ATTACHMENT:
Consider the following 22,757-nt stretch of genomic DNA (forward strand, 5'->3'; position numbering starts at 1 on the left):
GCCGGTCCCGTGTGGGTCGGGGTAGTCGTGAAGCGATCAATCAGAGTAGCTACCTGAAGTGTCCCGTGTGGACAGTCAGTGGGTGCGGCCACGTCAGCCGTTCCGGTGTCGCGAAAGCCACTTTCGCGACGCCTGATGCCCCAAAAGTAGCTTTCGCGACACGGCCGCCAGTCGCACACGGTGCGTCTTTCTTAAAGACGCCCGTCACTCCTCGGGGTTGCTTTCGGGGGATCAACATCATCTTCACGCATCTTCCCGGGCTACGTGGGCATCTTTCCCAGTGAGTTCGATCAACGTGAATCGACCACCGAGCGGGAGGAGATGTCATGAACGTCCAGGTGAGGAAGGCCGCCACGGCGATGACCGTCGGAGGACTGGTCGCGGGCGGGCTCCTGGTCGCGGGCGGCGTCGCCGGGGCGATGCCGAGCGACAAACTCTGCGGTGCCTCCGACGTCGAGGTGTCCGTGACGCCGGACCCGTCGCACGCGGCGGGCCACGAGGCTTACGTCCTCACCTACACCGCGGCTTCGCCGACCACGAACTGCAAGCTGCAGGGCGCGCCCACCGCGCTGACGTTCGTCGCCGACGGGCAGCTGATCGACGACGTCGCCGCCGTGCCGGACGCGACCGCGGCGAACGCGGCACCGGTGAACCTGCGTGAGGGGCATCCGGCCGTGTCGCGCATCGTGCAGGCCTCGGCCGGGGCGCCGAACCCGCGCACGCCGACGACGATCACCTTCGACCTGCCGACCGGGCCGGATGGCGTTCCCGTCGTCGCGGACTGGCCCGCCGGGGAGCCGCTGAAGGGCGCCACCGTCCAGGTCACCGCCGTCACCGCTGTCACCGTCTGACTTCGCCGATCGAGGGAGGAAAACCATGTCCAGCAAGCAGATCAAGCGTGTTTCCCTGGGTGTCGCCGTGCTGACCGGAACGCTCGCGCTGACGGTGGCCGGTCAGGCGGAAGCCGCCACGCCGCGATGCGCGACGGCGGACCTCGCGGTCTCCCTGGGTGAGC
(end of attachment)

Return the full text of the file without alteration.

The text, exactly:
Consider the following 22,757-nt stretch of genomic DNA (forward strand, 5'->3'; position numbering starts at 1 on the left):
GCCGGTCCCGTGTGGGTCGGGGTAGTCGTGAAGCGATCAATCAGAGTAGCTACCTGAAGTGTCCCGTGTGGACAGTCAGTGGGTGCGGCCACGTCAGCCGTTCCGGTGTCGCGAAAGCCACTTTCGCGACGCCTGATGCCCCAAAAGTAGCTTTCGCGACACGGCCGCCAGTCGCACACGGTGCGTCTTTCTTAAAGACGCCCGTCACTCCTCGGGGTTGCTTTCGGGGGATCAACATCATCTTCACGCATCTTCCCGGGCTACGTGGGCATCTTTCCCAGTGAGTTCGATCAACGTGAATCGACCACCGAGCGGGAGGAGATGTCATGAACGTCCAGGTGAGGAAGGCCGCCACGGCGATGACCGTCGGAGGACTGGTCGCGGGCGGGCTCCTGGTCGCGGGCGGCGTCGCCGGGGCGATGCCGAGCGACAAACTCTGCGGTGCCTCCGACGTCGAGGTGTCCGTGACGCCGGACCCGTCGCACGCGGCGGGCCACGAGGCTTACGTCCTCACCTACACCGCGGCTTCGCCGACCACGAACTGCAAGCTGCAGGGCGCGCCCACCGCGCTGACGTTCGTCGCCGACGGGCAGCTGATCGACGACGTCGCCGCCGTGCCGGACGCGACCGCGGCGAACGCGGCACCGGTGAACCTGCGTGAGGGGCATCCGGCCGTGTCGCGCATCGTGCAGGCCTCGGCCGGGGCGCCGAACCCGCGCACGCCGACGACGATCACCTTCGACCTGCCGACCGGGCCGGATGGCGTTCCCGTCGTCGCGGACTGGCCCGCCGGGGAGCCGCTGAAGGGCGCCACCGTCCAGGTCACCGCCGTCACCGCTGTCACCGTCTGACTTCGCCGATCGAGGGAGGAAAACCATGTCCAGCAAGCAGATCAAGCGTGTTTCCCTGGGTGTCGCCGTGCTGACCGGAACGCTCGCGCTGACGGTGGCCGGTCAGGCGGAAGCCGCCACGCCGCGATGCGCGACGGCGGACCTCGCGGTCTCCCTGGGTGAGC